About the Trip

Finally I wanted to share a story and a few more images of the trip, to give you a sense of what it was like "behind the scenes."

While our overall experience in India was wonderful, we did have one unexpected mishap as we arrived in New Delhi: my cameras were stolen.

Coming from a photojournalism background, I generally consider myself to be fairly street smart. Normally when I travel, I look after my gear in ways that minimize risk and attention. However, on this trip I was traveling with my wife and 6 year old son, and my attention was divided just long enough to learn a tough lesson.

I originally packed a Lowepro bag with roughly $13,000 worth of Canon digital gear, including two 20D bodies, five lenses (including the excellent Sigma 18-50mm f/2.8 EX DC, a Canon 70-200mm f/2.8L IS, and a Canon 400mm DO IS which I brought specifically to photograph tigers at Ranthambhor National Park), flash, and accessories.


Right: Jessica and Sterling, New Dehli, India. Everywhere we went the local children were fascinated with Sterling, and would often stop and pose for pictures. Sterling carried this (progressively deflated!) balloon monkey for the rest of the trip. Nikon D70, 18-70mm DX Nikkor.




Abhay Maskara and daughter Arriya, New Delhi, India. Nikon D70, 18-70mm DX Nikkor.

We arrived in New Delhi at close to midnight, after having been in airplanes and airports for close to 22 hours. When we entered baggage claim, I placed my backpack with two other bags on a luggage cart, which changed hands between my wife, myself, and our prearranged driver and guide two or three times while at the airport. All our bags were placed (at least I thought) in our waiting van. It was not until we arrived in our room at the Imperial Hotel and our bags were delivered that I noticed that my backpack had (you guessed it) "gone missing."

How, you ask, could I have let such a valuable kit out of my direct possession?  Well, chalk it up to jet lag and the distractions of looking after a child. Lesson learned.  The good news is that this occurred before I had made any pictures, so only material possessions were lost.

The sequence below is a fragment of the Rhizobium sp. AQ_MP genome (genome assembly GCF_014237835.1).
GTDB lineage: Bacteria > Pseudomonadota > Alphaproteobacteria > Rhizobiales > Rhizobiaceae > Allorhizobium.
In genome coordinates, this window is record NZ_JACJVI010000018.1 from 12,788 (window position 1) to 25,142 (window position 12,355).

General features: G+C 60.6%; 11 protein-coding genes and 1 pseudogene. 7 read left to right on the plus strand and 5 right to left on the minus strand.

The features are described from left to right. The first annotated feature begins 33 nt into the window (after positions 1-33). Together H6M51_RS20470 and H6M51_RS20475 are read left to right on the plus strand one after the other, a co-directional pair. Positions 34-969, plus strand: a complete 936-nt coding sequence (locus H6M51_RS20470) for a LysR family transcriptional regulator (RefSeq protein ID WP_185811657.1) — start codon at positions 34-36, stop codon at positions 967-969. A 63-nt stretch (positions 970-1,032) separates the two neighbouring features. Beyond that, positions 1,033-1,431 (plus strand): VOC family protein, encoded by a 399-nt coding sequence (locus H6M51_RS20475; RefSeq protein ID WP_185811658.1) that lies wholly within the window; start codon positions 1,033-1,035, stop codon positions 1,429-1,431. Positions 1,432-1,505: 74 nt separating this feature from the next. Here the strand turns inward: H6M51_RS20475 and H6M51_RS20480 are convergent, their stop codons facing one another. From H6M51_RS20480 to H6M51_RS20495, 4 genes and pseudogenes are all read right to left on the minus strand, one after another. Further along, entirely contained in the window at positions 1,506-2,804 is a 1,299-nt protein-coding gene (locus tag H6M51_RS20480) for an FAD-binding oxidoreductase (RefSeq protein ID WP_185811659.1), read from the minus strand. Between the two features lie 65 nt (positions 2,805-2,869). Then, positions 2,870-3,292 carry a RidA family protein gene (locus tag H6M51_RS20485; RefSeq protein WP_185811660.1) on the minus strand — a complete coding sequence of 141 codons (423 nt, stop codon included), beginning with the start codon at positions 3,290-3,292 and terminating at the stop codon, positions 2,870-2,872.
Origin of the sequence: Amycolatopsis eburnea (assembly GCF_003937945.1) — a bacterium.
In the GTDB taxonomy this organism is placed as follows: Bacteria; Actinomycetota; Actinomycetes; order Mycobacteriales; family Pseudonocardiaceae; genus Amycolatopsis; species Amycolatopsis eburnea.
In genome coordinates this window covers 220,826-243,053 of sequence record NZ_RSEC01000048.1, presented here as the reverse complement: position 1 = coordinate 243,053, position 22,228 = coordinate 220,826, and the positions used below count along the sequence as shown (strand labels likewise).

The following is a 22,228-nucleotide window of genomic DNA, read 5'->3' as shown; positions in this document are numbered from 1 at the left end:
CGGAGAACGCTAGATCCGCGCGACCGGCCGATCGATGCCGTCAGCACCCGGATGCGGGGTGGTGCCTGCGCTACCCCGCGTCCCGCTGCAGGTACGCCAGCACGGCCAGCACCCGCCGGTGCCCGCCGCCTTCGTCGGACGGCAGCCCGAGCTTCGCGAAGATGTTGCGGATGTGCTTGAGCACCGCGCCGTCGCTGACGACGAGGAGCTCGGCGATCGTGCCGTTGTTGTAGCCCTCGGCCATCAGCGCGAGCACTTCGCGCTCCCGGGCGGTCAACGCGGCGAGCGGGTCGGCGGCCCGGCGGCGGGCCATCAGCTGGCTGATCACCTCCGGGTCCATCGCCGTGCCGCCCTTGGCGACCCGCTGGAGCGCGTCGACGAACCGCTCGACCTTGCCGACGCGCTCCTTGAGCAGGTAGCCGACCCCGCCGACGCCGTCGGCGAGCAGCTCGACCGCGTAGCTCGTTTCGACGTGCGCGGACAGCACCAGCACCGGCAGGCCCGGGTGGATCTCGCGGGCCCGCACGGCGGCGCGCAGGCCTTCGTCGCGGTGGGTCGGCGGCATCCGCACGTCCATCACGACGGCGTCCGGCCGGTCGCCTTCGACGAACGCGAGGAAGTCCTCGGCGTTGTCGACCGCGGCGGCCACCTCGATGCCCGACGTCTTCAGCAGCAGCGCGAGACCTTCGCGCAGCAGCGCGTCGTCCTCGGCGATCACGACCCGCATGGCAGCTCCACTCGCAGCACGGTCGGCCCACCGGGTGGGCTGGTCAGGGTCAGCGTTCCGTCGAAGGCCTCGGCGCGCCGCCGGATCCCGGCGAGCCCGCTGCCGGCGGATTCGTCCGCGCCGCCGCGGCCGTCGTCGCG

Abhay and Jessica at the polo grounds, New Delhi, India. Nikon D70, 18-70mm DX Nikkor.


Our friend Abhay Maskara and his family naturally felt awful for us. They went out of their way to help us deal with this loss, including escorting me to the police station to file a police report. Abhay also took me to a camera shop in New Delhi, where I purchased the best model they had on hand as a replacement: the excellent Nikon D70 and DX Nikkor 18-70mm f/3.5-4.5G ED kit lens. I spent the next 2 weeks working with this single camera and lens (and on a few occasions one or two Nikon prime lenses of Abhay's that I was able to borrow).

In a way, this may have been a blessing: juggling a large kit would likely have proven difficult, and I was able to pass more as a tourist and therefore approach people with less intimidation. Also, one camera and lens forces you to work a bit harder to visualize your shots, which is a good discipline.

As for the Nikon, it performed really well. While at the San Bernardino Sun many years ago I shot for a time with Nikon F3 cameras, and I still own a few Nikon manual focus lenses. Working with the D70 was like going back in time for me. I was also pleasantly surprised at the quality of the Nikon 18-70mm lens. It was sharp at every aperture, even wide open, and had very nice background blur for a slower zoom.

Please enjoy the remaining images from the trip.

Jessica and Sterling, Neemrana Fort Palace, Neemrana, India. Nikon D70, 18-70mm DX Nikkor.

We spent a lot of time in the coach while touring Rajasthan. Nikon D70, 18-70mm DX Nikkor.

Sterling at Amber Fort, Rajasthan, India. Nikon D70, 18-70mm DX Nikkor.

Sterling took this photograph of another young boy while at the Pushkar Camel Fair.
Sterling carried his camera (an iClick digital point and shoot) in a blue sling bag virtually
everywhere in India. He has a terrific eye.

Crossing the water to the have dinner at the Lake Palace, Udaipur, India. While the water level of the lakes was
very low in Udaipur after several seasons of drought, one still needed a boat to reach the palace. Nikon D70,
18-70mm DX Nikkor.

The oversize tourist coach we traveled in throughout Rajasthan. Licensed by the India tourism department, these
buses can be seen everywhere carrying Westerners. Nikon D70, 18-70mm DX Nikkor.

Watching the sunset from a fort overlooking Udaipur. Nikon D70, 18-70mm
DX Nikkor.

A "hail Mary" shot taken of Sterling and I in the back of the Land Rover during our morning game drive in
Ranthambhor National Park. Nikon D70, 18-70mm DX Nikkor.

Abhay and Gareema's daughter Ananya enjoys a carnival ride at a birthday party in New Delhi. Such parties are
great occasions for celebration, as Indians cherish family life. Nikon D70, 18-70mm DX Nikkor.

This image pretty much says it all: Sterling asleep on the plane after leaving India for Amsterdam. Nikon D70,
18-70mm DX Nikkor.